Metalville [Release date 27.04.18]
After a couple of decades in the wilderness dabbling with jazz, Lee Aaron made her rock ‘comeback’ in 2016 with the self-financed, and marginally more pop/rock orientated, Fire And Gasoline. An excellent release that seems to have passed us by here at GRTR!
Diamond Baby Blues, takes that renaissance a step further with classy set of 7 covers and 5 originals. And while it’s indisputable that times have moved on, some of us will always have a soft spot for 80/90′s big hair and spandex style of radio friendly female-fronted rock.
While never quite capturing the hearts of the British audience in the way that fellow Canadian countrywoman Alannah Myles did, Aaron, and Diamond Baby Blues in particular, is nevertheless cut from the same cloth. And with a first-rate band of Sean Kelly (guitar), Dave Reimer (bass) and John Cody (drums) this new record is a slick and raunchy blues/rock album par excellence.
To be honest, Aaron’s problem has never been her vocals. It’s been her material, and you can’t help but think, that with the right writers behind her, she could have been a global superstar. And while Diamond Baby Blues isn’t going to completely right that wrong, if her cover of ‘You’re No Good’ - famously covered by Swinging Blue Jeans and Linda Ronstadt – doesn’t get your rocks off, then frankly, you’re a lost cause.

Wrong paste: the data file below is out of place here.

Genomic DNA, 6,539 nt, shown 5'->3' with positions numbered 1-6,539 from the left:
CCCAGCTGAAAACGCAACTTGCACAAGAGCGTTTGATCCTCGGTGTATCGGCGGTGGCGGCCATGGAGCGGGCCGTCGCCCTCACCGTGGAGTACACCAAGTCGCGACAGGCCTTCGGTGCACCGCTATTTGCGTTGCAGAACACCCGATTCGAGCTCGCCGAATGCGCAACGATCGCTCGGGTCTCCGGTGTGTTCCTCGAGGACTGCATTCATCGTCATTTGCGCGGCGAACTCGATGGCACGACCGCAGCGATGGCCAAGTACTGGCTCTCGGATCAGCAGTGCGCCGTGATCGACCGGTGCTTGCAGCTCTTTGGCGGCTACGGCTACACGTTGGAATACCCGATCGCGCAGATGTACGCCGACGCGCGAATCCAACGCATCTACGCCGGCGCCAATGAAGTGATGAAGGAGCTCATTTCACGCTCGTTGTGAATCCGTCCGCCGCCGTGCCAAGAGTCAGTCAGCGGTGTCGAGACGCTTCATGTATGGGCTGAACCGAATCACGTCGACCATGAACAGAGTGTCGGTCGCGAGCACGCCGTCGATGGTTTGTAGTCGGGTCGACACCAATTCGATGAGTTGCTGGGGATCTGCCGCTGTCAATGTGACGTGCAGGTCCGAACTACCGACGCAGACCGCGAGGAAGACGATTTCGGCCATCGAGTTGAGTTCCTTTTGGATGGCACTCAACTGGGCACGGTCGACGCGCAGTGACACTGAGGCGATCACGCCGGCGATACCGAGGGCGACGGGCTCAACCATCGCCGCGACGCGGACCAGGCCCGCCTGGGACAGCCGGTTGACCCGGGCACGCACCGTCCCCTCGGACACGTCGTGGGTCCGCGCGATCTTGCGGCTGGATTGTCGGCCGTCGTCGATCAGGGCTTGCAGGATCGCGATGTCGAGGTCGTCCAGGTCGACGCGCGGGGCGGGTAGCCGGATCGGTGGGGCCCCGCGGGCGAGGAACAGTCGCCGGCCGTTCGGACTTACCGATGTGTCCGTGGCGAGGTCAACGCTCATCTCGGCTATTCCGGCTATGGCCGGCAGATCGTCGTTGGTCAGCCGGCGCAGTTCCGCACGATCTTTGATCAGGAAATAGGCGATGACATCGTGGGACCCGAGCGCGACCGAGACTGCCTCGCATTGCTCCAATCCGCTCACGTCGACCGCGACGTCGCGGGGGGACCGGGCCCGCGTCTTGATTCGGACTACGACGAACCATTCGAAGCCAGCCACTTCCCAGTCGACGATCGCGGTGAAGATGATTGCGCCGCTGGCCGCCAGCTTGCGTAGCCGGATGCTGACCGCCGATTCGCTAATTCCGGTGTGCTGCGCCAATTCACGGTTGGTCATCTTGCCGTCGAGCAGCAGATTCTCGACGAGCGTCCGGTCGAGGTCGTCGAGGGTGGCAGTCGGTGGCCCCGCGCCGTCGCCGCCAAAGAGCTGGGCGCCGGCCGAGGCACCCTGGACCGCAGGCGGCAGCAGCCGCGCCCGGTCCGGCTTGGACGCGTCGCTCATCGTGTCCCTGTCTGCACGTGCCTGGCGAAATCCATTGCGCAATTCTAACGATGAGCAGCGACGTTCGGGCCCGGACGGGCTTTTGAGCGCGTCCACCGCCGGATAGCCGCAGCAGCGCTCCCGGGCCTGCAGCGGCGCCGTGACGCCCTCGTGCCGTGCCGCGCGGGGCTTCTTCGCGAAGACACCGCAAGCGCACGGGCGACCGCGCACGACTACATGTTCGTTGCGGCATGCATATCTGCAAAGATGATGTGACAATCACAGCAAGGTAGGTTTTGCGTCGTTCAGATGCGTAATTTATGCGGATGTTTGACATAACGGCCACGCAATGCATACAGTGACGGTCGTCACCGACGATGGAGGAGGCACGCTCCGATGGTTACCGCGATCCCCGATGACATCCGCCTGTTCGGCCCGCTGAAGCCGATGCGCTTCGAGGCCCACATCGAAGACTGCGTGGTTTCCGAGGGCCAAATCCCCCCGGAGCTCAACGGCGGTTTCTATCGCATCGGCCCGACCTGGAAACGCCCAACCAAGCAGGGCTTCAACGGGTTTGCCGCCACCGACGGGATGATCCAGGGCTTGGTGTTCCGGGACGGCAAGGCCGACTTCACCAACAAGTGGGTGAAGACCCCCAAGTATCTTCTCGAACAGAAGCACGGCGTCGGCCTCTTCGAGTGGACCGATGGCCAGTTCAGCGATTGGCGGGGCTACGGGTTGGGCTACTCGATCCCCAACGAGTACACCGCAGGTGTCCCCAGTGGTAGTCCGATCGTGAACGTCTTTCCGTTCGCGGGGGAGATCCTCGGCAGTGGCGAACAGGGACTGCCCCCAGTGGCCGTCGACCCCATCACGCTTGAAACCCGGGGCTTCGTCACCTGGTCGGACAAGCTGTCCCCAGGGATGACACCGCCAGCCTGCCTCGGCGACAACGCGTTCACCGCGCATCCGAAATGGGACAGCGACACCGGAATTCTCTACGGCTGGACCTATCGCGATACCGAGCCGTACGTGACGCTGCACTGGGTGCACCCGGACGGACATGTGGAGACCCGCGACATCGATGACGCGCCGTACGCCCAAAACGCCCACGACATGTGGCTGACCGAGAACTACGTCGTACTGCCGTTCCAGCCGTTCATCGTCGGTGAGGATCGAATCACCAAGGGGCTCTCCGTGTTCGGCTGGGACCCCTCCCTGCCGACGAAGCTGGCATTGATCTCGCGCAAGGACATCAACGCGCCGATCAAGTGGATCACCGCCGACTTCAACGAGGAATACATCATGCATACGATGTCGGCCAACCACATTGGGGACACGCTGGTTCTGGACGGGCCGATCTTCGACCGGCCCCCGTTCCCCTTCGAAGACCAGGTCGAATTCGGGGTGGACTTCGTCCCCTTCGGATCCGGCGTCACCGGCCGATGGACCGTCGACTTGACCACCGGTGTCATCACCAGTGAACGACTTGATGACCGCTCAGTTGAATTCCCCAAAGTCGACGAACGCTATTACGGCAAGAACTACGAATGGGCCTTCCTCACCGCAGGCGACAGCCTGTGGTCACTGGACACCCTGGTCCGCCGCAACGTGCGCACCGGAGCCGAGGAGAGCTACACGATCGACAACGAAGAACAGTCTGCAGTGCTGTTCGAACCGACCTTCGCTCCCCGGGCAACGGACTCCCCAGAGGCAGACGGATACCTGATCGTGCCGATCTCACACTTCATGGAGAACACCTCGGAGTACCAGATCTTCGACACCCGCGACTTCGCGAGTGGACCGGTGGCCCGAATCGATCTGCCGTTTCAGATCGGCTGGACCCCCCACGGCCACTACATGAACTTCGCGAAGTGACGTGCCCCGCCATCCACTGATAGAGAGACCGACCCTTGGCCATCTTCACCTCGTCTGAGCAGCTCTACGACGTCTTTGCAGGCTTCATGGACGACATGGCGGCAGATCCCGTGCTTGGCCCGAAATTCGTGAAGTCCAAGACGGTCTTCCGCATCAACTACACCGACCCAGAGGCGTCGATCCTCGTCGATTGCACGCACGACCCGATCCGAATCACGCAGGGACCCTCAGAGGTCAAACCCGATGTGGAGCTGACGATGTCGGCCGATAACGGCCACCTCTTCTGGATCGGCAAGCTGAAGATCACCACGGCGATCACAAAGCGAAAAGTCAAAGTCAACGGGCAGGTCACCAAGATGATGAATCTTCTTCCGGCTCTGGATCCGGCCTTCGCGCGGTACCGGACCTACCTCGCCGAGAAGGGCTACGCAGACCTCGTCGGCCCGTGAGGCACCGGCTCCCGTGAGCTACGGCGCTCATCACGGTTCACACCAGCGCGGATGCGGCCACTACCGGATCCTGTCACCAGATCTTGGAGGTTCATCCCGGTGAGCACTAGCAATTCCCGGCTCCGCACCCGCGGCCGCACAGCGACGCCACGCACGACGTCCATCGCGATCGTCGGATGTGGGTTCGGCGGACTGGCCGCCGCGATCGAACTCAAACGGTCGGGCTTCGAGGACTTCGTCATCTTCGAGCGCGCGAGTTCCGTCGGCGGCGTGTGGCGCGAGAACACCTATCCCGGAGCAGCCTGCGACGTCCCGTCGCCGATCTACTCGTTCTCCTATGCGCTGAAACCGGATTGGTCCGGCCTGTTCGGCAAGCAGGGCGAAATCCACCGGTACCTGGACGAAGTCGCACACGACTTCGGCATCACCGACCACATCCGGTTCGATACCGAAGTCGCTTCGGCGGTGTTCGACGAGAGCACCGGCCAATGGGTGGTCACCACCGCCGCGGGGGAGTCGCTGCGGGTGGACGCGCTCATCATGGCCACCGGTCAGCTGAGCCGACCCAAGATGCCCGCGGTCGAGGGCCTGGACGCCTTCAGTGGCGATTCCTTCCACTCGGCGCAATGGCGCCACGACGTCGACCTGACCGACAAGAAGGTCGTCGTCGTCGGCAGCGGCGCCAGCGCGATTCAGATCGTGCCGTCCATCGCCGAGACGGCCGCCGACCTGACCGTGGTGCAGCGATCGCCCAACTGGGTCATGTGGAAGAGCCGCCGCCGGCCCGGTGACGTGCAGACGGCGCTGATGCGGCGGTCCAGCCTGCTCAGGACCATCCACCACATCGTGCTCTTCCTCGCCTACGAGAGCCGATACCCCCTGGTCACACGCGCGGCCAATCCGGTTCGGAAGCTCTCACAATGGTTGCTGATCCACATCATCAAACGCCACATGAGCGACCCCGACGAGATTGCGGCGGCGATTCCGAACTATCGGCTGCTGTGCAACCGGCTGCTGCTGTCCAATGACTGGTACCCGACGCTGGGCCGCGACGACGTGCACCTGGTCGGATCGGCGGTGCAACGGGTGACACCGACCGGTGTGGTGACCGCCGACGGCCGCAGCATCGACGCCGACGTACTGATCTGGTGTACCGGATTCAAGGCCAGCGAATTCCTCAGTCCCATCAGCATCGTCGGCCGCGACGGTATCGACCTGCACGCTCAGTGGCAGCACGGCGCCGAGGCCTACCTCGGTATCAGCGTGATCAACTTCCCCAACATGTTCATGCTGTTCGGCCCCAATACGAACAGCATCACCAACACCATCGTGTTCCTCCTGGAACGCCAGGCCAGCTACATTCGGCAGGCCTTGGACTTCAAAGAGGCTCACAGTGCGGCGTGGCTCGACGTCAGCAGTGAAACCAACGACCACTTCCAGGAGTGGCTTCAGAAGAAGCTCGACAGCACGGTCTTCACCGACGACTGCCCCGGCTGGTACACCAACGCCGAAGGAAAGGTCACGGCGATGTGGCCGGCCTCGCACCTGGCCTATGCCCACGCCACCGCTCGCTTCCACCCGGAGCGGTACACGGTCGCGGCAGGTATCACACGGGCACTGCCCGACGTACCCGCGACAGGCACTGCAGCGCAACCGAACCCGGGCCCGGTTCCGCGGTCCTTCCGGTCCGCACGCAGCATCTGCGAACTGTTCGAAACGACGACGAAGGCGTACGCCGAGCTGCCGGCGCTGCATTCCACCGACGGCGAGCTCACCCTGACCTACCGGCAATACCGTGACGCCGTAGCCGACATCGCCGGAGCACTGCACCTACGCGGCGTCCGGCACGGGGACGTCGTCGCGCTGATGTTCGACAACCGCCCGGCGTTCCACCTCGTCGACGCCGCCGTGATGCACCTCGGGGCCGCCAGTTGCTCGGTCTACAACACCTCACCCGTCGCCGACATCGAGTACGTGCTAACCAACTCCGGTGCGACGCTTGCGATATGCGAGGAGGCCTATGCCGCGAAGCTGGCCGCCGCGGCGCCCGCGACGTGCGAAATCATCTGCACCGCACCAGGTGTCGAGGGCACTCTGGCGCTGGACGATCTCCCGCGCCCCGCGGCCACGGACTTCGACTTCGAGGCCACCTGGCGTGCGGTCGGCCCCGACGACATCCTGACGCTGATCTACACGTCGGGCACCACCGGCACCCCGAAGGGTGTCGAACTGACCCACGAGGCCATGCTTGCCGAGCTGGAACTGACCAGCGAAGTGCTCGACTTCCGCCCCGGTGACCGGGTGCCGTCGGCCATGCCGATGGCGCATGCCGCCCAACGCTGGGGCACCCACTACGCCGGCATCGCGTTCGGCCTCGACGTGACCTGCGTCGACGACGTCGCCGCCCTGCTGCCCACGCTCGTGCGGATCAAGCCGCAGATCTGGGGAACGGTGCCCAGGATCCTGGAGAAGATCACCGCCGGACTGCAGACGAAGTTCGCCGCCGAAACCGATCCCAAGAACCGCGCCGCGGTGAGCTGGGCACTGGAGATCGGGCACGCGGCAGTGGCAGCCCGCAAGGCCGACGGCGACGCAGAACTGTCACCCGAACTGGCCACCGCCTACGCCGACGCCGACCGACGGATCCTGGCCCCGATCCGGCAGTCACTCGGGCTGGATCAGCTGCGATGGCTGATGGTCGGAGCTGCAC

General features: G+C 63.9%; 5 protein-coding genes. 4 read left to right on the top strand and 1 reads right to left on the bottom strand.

Janet Jackson’s ‘Black Cat’ also gets a blistering workout, but while the hard hitting 12 bar blues of Koko Taylor’s ‘I’m A Woman’ also suits Aaron’s raunchy delivery, you have to question the wisdom of a fairly routine cover of ‘Mistreated’. It’s so well-known and iconically delivered by Coverdale that only putting a completely different slant on the number could add anything to the original.
That said, another fairly straight cover of Little Walter’s ‘My Babe’, is despatched to perfection, ‘Hard Road’ (Stevie Wight) rocks out with some excellent guitar playing from Kelly, ‘Cut Way Back’ (Tom Hambridge) sizzles and smoulders, and of the original material ‘American High’ is a hugely infectious boogie, and ‘The Best Thing’ provides the album’s [obligatory?] power ballad.
A word of praise must also go to the band, and Kelly, in particular, who provide the perfect foil for Aaron’s timeless vocals. It all adds up to a record that will hopefully be both seal her comeback and herald a new beginning. ****
Review by Pete Whalley
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